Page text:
When studying a new drug, it can sometimes take many years to learn whether a drug actually provides a real effect on how a patient survives, feels, or functions. A positive therapeutic effect that is clinically meaningful in the context of a given disease is known as “clinical benefit”. Mindful of the fact that it may take an extended period of time to measure a drug’s intended clinical benefit, in 1992 FDA instituted the Accelerated Approval regulations. These regulations allowed drugs for serious conditions that filled an unmet medical need to be approved based on a surrogate endpoint. Using a surrogate endpoint enabled the FDA to approve these drugs faster.
In 2012, Congress passed the Food and Drug Administration Safety Innovations Act (FDASIA). Section 901 of FDASIA amends the Federal Food, Drug, and Cosmetic Act (FD&C Act) to allow the FDA to base accelerated approval for drugs for serious conditions that fill an unmet medical need on whether the drug has an effect on a surrogate or an intermediate clinical endpoint.
A surrogate endpoint used for accelerated approval is a marker - a laboratory measurement, radiographic image, physical sign or other measure that is thought to predict clinical benefit, but is not itself a measure of clinical benefit. Likewise, an intermediate clinical endpoint is a measure of a therapeutic effect that is considered reasonably likely to predict the clinical benefit of a drug, such as an effect on irreversible morbidity and mortality (IMM).
The FDA bases its decision on whether to accept the proposed surrogate or intermediate clinical endpoint on the scientific support for that endpoint. Studies that demonstrate a drug’s effect on a surrogate or intermediate clinical endpoint must be “adequate and well controlled” as required by the FD&C Act.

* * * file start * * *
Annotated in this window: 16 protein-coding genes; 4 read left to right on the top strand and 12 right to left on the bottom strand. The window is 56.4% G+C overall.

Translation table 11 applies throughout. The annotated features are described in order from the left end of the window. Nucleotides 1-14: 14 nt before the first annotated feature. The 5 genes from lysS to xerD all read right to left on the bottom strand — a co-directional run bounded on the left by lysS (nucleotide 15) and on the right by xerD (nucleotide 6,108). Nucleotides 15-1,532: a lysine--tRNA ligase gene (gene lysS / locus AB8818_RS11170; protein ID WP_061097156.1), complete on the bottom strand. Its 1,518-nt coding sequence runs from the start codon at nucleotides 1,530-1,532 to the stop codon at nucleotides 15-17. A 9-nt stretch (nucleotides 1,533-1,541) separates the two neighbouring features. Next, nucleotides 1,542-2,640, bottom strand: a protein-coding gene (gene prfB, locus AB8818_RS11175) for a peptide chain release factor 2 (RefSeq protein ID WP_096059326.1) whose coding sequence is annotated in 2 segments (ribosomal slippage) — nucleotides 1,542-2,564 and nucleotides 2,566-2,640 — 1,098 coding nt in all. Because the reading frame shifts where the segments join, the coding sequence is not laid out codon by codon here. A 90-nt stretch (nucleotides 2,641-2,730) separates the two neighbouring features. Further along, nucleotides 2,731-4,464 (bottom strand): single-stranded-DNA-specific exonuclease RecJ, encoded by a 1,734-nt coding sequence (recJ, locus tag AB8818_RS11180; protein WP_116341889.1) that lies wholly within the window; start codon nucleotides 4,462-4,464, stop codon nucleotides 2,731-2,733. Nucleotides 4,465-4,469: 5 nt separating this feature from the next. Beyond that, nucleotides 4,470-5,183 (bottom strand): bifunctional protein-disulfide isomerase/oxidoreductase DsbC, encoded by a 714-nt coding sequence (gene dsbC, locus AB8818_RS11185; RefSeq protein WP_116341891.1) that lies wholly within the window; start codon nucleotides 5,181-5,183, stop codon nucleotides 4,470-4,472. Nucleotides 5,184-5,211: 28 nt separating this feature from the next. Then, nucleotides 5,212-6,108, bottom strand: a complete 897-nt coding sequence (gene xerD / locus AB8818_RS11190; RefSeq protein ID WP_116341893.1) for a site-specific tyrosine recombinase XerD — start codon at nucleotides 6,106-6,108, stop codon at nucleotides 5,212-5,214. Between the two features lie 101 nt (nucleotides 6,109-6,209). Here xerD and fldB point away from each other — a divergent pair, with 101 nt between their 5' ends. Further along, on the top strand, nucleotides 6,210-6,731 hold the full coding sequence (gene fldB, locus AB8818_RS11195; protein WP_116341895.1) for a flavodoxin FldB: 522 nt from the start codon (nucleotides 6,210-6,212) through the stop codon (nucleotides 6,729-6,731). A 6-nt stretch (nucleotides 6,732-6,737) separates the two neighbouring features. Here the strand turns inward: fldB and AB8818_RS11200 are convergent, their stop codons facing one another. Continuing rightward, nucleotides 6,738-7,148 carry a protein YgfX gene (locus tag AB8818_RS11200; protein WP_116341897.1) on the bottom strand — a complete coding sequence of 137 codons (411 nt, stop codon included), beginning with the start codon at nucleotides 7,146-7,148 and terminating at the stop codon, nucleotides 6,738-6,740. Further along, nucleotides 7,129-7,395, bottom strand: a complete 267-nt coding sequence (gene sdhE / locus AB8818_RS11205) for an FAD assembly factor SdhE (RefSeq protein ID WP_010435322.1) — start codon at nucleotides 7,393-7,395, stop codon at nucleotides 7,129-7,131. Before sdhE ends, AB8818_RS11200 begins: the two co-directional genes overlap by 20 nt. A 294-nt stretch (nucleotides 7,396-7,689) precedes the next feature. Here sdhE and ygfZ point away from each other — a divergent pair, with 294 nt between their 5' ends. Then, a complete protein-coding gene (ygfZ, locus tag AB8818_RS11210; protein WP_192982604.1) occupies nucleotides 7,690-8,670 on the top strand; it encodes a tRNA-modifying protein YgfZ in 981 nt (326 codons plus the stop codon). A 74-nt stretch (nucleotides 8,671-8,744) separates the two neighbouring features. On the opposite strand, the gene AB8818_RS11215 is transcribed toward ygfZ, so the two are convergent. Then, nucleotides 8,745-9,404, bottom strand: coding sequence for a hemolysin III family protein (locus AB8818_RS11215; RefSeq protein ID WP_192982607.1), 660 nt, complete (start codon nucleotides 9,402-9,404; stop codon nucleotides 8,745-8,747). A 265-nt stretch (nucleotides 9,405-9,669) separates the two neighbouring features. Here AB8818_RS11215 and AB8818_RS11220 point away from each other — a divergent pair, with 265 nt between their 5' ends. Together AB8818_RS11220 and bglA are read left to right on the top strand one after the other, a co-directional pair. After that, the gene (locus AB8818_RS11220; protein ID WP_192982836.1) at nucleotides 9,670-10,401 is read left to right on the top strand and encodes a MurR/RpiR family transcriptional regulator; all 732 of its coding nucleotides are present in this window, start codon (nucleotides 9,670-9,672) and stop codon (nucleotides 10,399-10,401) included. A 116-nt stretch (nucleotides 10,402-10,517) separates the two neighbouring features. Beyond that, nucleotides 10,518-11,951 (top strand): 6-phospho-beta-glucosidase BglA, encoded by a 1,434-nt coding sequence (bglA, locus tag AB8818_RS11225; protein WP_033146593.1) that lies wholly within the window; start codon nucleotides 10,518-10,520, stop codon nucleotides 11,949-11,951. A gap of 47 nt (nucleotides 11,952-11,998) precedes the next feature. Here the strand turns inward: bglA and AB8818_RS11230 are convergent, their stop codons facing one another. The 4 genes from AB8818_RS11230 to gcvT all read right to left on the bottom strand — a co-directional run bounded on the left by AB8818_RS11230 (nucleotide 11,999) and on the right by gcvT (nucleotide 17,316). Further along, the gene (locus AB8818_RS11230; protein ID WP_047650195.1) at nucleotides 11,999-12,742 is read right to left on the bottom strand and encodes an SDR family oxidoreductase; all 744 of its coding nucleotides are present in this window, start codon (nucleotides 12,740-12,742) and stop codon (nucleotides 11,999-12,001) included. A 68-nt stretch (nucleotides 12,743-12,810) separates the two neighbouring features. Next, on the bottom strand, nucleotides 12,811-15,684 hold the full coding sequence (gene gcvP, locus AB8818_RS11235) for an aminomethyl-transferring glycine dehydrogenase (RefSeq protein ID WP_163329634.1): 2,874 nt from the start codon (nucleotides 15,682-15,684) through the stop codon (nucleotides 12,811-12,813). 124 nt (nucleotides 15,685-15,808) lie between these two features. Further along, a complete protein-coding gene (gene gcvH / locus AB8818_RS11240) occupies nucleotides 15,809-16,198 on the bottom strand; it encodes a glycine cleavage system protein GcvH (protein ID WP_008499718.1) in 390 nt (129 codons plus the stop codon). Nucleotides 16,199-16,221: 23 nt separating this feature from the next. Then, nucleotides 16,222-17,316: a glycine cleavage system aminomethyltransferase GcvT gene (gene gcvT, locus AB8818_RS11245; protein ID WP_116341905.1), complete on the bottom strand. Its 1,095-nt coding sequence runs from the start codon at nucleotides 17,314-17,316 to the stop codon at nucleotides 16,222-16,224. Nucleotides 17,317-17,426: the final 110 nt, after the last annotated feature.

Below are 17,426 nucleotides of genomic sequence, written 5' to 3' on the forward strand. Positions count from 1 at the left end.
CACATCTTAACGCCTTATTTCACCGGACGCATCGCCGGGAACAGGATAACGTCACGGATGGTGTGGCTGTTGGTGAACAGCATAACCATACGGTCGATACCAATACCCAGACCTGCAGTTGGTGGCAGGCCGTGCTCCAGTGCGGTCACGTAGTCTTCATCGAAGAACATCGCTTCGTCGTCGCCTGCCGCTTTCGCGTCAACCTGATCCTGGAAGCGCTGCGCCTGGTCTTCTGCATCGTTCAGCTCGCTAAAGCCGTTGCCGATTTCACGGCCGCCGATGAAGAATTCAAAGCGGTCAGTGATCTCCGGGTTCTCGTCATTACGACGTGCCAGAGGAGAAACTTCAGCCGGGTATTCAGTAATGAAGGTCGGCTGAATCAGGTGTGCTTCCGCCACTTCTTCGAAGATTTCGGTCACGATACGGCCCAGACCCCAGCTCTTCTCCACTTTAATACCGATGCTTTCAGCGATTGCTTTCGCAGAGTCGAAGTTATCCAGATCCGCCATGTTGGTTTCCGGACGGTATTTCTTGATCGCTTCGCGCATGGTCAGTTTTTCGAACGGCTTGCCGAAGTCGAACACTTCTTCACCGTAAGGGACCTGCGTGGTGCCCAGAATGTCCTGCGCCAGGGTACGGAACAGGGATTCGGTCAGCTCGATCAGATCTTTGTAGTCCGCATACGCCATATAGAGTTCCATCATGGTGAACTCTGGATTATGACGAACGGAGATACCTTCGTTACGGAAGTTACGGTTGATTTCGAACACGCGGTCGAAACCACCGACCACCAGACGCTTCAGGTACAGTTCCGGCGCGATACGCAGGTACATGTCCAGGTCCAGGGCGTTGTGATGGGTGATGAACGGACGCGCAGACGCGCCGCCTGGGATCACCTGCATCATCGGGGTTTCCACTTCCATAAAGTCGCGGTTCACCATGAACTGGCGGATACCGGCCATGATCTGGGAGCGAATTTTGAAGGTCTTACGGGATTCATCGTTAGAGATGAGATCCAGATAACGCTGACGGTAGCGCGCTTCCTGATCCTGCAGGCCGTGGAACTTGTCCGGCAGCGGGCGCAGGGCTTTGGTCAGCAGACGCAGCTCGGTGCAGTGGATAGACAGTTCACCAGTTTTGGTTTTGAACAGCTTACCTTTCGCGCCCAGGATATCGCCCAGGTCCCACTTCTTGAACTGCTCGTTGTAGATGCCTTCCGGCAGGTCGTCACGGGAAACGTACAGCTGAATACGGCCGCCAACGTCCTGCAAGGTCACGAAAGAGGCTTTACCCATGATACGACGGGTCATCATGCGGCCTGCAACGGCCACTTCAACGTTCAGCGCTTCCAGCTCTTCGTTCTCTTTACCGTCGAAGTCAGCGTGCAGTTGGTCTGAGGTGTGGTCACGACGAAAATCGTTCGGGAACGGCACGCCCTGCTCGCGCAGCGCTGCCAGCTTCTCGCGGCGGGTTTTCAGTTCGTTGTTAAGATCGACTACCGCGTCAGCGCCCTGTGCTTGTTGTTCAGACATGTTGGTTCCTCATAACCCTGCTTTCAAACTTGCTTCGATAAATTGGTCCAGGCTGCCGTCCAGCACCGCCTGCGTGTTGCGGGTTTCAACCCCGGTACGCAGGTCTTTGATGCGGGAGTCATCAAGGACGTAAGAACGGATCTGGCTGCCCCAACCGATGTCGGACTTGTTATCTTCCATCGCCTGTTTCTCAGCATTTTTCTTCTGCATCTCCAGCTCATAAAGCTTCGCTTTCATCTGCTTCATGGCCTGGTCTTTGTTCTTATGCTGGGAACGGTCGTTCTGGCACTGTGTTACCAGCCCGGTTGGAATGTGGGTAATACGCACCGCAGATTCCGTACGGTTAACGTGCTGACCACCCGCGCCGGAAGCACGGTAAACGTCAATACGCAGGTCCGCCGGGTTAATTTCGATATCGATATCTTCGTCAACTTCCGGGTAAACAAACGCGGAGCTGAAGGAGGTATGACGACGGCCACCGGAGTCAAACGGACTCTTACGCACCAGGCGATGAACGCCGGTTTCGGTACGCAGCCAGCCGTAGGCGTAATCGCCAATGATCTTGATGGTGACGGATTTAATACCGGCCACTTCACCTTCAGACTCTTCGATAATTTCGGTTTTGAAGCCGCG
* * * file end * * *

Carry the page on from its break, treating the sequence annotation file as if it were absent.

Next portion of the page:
Using surrogate or intermediate clinical endpoints can save valuable time in the drug approval process. For example, instead of having to wait to learn if a drug actually extends survival for cancer patients, the FDA may approve a drug based on evidence that the drug shrinks tumors, because tumor shrinkage is considered reasonably likely to predict a real clinical benefit. In this example, an approval based upon tumor shrinkage can occur far sooner than waiting to learn whether patients actually lived longer. The drug company will still need to conduct studies to confirm that tumor shrinkage actually predicts that patients will live longer.
Where confirmatory trials verify clinical benefit, FDA will generally terminate the requirement. Approval of a drug may be withdrawn or the labeled indication of the drug changed if trials fail to verify clinical benefit or do not demonstrate sufficient clinical benefit to justify the risks associated with the drug (e.g., show a significantly smaller magnitude or duration of benefit than was anticipated based on the observed effect on the surrogate).